Key Apple supply chain partner Foxconn has now broken ground on its first plant in the United States. The Wisconsin factory project is estimated to cost $10 billion and create thousands of jobs. President Donald Trump attended the construction launch, who has said he hopes this project will help kickstart a wave of US manufacturing, with less reliance on Asia.
When completed, the factory will manufacture LCD screen panels. Foxconn is hoping to use the plant to make ultra-high-definition televisions to sell directly into the US market. The iPhone assembler acquired Sharp back in 2016, and has significant investments in Vizio — another major US brand.
At this stage, it’s not clear if Apple will seek to include the US display plant in its supply chain. Whilst Foxconn assembles the majority of iPhones in its China facilities, Apple currently sources screen panels from Samsung, LG and Japan Display.
It’s latest high-end flagship, iPhone X, relies on OLED panels as will two of its upcoming 2018 iPhones. The Wisconsin plant is currently being focused on LCD production but likely could adapt to OLED or other technologies if funnelled by market demands. Similarly, whilst initial plans indicate the Wisconsin plant is being setup for large-screen LCD panels suitable for home television sets, it is possible that it expands into small-screen displays for phones and tablets in the future.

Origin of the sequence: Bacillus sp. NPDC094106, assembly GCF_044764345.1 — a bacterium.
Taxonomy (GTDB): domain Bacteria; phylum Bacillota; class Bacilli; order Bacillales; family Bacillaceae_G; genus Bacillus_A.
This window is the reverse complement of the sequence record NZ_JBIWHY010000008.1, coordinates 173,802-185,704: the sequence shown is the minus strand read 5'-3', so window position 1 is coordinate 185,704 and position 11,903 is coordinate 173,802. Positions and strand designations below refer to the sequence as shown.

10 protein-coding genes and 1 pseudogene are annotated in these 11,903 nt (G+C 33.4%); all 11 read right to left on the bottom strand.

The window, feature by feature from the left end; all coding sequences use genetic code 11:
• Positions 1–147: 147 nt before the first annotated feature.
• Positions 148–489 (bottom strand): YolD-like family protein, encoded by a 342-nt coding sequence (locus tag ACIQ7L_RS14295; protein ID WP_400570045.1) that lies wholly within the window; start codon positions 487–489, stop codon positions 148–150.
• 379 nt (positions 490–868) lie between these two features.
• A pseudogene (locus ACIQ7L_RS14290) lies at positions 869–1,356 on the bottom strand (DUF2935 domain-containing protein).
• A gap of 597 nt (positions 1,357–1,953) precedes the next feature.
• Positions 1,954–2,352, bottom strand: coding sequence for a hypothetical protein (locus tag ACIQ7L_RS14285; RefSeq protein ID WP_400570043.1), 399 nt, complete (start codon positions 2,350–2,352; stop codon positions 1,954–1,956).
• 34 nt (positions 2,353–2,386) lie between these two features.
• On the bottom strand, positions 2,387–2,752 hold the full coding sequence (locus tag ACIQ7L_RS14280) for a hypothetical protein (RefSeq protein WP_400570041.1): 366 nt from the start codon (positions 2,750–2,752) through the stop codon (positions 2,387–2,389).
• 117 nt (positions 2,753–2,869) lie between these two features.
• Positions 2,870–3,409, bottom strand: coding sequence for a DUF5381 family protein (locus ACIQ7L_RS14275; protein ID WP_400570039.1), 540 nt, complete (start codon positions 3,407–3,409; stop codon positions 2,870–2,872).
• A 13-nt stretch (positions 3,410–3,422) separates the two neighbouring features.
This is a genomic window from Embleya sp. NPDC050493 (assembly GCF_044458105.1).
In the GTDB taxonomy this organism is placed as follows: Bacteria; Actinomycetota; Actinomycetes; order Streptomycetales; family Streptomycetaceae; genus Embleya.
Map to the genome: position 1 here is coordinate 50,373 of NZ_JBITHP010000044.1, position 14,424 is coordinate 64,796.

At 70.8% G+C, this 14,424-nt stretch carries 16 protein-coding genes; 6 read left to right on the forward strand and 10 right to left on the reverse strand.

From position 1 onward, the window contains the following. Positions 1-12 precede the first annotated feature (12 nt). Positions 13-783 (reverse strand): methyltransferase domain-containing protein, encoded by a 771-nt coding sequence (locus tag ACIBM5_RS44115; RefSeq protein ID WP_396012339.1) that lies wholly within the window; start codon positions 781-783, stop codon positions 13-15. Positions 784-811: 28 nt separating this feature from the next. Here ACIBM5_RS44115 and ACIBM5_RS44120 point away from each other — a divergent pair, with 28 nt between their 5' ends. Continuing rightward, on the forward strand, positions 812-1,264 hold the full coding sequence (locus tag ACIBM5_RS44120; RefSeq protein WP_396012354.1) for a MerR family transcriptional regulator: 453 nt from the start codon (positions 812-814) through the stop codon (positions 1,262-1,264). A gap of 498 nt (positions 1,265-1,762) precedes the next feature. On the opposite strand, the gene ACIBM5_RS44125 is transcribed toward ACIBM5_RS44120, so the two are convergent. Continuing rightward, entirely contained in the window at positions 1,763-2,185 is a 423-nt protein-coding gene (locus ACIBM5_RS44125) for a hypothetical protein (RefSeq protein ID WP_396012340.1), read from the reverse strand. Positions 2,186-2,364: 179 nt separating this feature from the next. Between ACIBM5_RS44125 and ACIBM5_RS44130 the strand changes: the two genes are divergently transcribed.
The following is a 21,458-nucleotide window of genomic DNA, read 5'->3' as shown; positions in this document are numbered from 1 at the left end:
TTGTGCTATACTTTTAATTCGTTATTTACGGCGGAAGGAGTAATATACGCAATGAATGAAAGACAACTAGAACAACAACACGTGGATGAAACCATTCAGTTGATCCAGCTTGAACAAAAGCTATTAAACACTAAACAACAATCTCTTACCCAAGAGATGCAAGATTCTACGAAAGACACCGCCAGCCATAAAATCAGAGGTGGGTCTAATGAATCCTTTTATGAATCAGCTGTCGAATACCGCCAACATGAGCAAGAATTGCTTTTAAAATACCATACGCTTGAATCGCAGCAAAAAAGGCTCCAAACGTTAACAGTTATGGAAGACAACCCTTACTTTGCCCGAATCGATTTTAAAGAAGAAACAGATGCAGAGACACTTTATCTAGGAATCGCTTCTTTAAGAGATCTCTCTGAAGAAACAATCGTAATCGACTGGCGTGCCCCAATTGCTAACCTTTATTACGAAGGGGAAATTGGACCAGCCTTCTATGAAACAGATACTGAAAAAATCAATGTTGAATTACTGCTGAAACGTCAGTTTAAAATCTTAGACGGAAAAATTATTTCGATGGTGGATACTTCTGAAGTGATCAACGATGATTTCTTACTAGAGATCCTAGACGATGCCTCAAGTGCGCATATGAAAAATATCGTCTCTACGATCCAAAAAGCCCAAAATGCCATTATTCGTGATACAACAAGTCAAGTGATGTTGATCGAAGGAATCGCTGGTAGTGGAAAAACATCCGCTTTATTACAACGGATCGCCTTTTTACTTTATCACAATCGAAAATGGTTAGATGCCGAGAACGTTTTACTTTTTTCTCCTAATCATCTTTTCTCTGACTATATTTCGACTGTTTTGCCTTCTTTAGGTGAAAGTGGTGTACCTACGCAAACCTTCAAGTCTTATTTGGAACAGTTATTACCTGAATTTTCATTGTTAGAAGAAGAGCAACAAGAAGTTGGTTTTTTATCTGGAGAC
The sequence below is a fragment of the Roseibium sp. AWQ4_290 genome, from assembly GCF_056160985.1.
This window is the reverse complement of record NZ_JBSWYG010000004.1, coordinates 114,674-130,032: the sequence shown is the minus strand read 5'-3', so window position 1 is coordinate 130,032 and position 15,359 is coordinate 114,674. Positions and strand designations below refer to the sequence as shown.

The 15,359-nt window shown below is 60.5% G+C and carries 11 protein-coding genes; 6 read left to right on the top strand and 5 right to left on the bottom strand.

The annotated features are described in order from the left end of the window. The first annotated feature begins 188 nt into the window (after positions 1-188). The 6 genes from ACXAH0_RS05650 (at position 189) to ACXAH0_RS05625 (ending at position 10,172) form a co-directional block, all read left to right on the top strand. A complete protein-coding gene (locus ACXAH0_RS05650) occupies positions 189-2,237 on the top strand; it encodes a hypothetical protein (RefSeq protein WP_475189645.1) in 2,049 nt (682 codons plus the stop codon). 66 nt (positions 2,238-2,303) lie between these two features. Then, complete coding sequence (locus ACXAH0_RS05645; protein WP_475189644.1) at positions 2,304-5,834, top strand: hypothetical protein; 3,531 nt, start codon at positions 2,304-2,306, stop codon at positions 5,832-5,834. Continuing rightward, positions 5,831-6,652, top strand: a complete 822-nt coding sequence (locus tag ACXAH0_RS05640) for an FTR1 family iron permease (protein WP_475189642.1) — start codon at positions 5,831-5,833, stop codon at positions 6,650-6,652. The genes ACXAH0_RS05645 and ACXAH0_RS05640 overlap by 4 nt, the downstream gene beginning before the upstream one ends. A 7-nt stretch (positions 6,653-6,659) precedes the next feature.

Apple has certainly shown interest in making more of its product domestically. It is possible that more and more iPhone components are produced outside of the US, although it is unlikely that final assembly will leave China anytime soon. Apple has committed to financially investing in US manufacturing businesses with the Advanced Manufacturing Fund, upping its investment commitments to $5 billion in January.
Current investments include Corning, which manufacture hardened-glass covers for Apple device displays, and Finisar, which develops VCSEL lasers used in the TrueDepth camera system for Face ID in the iPhone X.